Though the Strokes released three albums in the 2000s, by the end of the last decade it appeared they were destined to be remembered not for their music, but for what they shooed-out (nu-metal) and consequently ushered-in (a plethora of indie bands with the definite article in front of their names) on the crest of a wave of monumental hype. It was the right album at the right time, the perfect synthesis of style and substance. But the band couldn’t even take full credit for the album’s aftermath. The White Stripes broke at the same time, and though Jack and Meg were no strangers to artifice, they used style as a springboard for substance. In retrospect, White Blood Cells may be the most influential rock album of the 2000s. With each album the White Stripes artfully grew and shifted. They lived and breathed music, past and present. On the other hand, the Strokes seemed just fine with being the Strokes. The harshest criticism of the Strokes’ legacy is directed at their sparse post-Is This It material.Room on Fire, though warmly greeted, was eventually (and unjustly) written-off as a lesser rehash of their debut. The Strokes attempted to expand on their sound with 2006’s First Impressions of Earth, but the result was a bloated misfire. It intensified the long-nagging feeling that Is This It may have been an anomaly, or maybe even a fluke.
So I approached Angles, the fourth Strokes album, with a large degree of skepticism. I felt it was superfluous. Despite their uneven recent material, the band had enough cultural capital to continue to headline music festivals for years as a nostalgia act. They already had a bounty of paychecks ahead. Why further dilute their credibility with a new album? A few spins of Angles not only reminded why I loved the Strokes in the first place, but also made me think I’d gotten the story wrong all along.
This re-evaluation is first prompted by “Under Cover of Darkness,” the album’s lead single and the Strokes’ best song to date. While the band has a formula, there’s more to the Strokes than a surefire algorithm for producing factory-like results. Their numerous imitators could never match Nikolai Fraiture and Fabrizio Moretti’s metronomic rhythm section, Nick Valensi and Albert Hammond, Jr.’s knack for turning repetition and guitar-noodling into a hook, and Julian Casablancas’ ability to casually unspool an unforgettable melody. “Under Cover of Darkness” is the Platonic Ideal of a Strokes song. The song skips atop the up-beat, so jaunty and simple, with a sucker-punch chorus that instantly channels the melodic brilliance of Is This It and Room on Fire. The Strokes may be just fine with being the Strokes, but they’re also the best at it. By contrast, could a new album by also-rans like the French Kicks, the Ponys, or the Mooney Suzuki be this vital and exciting? Feel free to Google those bands before you answer with an emphatic “no.”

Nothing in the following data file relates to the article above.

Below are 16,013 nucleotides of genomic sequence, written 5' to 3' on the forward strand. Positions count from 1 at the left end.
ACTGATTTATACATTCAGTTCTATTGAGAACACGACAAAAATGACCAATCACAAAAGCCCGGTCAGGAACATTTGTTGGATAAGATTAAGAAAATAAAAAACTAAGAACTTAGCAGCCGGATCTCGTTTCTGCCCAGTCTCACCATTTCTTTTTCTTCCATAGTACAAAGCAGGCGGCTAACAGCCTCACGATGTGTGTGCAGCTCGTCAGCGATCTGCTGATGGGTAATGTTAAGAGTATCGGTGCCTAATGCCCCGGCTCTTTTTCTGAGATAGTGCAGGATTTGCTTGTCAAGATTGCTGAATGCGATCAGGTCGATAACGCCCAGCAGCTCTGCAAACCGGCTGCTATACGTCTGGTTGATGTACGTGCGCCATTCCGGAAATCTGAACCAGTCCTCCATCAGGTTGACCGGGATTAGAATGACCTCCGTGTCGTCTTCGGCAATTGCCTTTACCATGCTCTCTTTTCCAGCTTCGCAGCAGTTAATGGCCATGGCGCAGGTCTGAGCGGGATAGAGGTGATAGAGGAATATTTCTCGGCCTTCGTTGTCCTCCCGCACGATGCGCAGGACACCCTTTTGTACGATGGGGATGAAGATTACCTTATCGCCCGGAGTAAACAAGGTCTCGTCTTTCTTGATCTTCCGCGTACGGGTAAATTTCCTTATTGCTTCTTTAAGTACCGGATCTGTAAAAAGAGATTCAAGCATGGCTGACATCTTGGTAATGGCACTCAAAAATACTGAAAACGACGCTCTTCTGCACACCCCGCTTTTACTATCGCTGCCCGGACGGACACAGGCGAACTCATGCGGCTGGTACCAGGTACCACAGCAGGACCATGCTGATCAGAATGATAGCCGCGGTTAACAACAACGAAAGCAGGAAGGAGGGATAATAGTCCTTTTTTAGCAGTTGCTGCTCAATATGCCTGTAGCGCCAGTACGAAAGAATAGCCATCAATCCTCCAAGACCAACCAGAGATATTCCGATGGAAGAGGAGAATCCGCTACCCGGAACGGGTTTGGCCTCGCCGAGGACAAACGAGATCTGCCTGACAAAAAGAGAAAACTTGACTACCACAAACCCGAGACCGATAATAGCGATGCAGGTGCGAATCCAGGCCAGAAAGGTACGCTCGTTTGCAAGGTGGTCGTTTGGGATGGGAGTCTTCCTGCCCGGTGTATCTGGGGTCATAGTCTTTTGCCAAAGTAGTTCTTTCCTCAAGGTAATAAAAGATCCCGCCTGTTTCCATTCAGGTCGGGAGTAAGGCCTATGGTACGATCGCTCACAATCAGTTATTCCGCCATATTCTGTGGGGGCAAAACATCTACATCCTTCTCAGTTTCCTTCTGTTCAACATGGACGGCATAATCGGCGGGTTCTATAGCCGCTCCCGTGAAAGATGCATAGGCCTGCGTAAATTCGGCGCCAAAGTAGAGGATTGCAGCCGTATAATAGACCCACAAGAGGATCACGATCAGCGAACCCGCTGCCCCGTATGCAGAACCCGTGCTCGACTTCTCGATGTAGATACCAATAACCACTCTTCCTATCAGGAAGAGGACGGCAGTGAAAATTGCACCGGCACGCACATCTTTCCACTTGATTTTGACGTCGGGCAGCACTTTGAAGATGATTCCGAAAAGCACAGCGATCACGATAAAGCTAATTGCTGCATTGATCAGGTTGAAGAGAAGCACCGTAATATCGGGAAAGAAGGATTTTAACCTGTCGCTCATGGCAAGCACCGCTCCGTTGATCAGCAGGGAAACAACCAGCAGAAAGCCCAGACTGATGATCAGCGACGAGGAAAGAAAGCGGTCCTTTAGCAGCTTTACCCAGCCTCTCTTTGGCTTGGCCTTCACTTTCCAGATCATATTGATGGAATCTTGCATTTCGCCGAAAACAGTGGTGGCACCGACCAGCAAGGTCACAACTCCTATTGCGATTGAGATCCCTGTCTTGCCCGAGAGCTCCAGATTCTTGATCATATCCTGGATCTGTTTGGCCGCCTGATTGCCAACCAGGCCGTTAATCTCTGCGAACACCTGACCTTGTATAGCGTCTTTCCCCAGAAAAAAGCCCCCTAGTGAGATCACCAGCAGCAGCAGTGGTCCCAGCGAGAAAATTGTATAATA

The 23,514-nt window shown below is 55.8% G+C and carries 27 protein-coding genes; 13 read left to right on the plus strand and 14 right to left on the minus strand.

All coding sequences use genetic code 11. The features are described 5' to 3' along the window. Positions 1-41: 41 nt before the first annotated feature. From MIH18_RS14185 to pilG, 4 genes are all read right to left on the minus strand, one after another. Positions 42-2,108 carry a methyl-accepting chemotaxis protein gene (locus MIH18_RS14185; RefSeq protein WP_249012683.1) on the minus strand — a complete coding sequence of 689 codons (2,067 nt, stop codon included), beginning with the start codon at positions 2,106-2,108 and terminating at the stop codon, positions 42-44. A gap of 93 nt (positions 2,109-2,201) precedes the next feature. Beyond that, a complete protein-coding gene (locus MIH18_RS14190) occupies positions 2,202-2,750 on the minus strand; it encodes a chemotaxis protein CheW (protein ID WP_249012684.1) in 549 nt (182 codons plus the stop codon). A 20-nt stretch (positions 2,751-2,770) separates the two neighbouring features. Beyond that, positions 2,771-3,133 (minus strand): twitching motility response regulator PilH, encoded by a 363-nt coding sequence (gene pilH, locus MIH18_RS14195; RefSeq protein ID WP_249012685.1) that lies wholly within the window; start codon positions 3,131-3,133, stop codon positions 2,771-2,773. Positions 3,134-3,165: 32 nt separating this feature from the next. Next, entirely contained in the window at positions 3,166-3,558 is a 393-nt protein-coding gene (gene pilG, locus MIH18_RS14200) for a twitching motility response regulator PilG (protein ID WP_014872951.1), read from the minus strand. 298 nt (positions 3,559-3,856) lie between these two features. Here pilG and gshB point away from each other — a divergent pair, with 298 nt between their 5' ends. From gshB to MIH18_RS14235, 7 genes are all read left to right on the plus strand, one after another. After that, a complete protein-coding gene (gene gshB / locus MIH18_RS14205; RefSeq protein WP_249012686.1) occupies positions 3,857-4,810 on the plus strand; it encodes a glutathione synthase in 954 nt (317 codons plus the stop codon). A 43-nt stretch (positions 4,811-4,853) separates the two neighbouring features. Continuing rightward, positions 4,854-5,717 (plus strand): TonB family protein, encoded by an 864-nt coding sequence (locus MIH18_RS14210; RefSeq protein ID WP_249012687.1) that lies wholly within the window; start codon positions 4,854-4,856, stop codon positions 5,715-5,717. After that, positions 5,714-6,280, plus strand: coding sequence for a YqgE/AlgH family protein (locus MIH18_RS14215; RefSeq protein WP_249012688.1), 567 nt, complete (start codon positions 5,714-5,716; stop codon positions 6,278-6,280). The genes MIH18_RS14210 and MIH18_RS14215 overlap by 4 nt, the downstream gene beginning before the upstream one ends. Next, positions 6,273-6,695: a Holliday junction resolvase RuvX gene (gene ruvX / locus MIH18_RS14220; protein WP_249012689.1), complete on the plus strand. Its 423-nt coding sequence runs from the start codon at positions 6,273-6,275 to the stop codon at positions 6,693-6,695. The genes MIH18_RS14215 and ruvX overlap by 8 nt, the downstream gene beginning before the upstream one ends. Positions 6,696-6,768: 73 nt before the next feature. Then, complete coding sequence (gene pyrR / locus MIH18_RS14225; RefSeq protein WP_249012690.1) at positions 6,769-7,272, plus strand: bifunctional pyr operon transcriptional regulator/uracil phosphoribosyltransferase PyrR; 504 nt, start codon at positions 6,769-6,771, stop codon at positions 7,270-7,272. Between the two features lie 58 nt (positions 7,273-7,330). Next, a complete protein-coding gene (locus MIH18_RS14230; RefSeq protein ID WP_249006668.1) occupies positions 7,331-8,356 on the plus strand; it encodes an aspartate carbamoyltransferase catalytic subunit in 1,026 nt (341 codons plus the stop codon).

Angles is more than a recapitulation of the band’s salad days. The sonic exploration of First Impressions is pushed further but also reigned-in by the Strokes’ signature template. Though the Velvet Underground remain a heavy influence on their sound (especially the Velvet’s weirder side, see the album’s weakest track “Call Me Back”), Angles shines as a whiplash tour of New Wave, from Blondie’s island dalliances (“Machu Picchu”) to the Talking Heads (“Two Kinds of Happiness”). Indeed, the early-80s are proudly on display right on Angles’ cover, with its Day Glo colors and proto-CGI abstract artwork. Improbably, Angles also finds the band at their most modern: Casablancas’ chanting overdubs and robotic lead vocals on the cold and twitchy “You’re So Right” nod at Radiohead (though he claims the song is influenced by R.E.M.). Sure, the Strokes steal with abandon, but unlike lesser bands, they don’t merely imitate – they recast and often improve on their inspirations.
The Strokes - "Two Kinds of Happiness"
Angles is the first Strokes album that doesn’t sound like a reaction to Is This It. It finds the band at their most confident, and their most relaxed. The band never could have written the breezy “Games” or the big dumb grin of “Gratisfaction” ten years ago. Nor would they have wanted to. But for all of this growth, Angles ultimately succeeds because the Strokes still know how to write a good melody. With so few decent guitar rock albums being produced nowadays, a great one comes at a premium; when it’s also a Strokes album, it comes with a sigh of relief.
We have a copy of the Strokes' Angleson vinyl to giveaway. We'll even sweeten the deal with this Trontastic tee shirt. To enter just comment below using your Facebook account (make sure to check the "Post to Facebook" box). Tell us what you think of the record and/or this review:
Don't forget to "like" us on Facebook.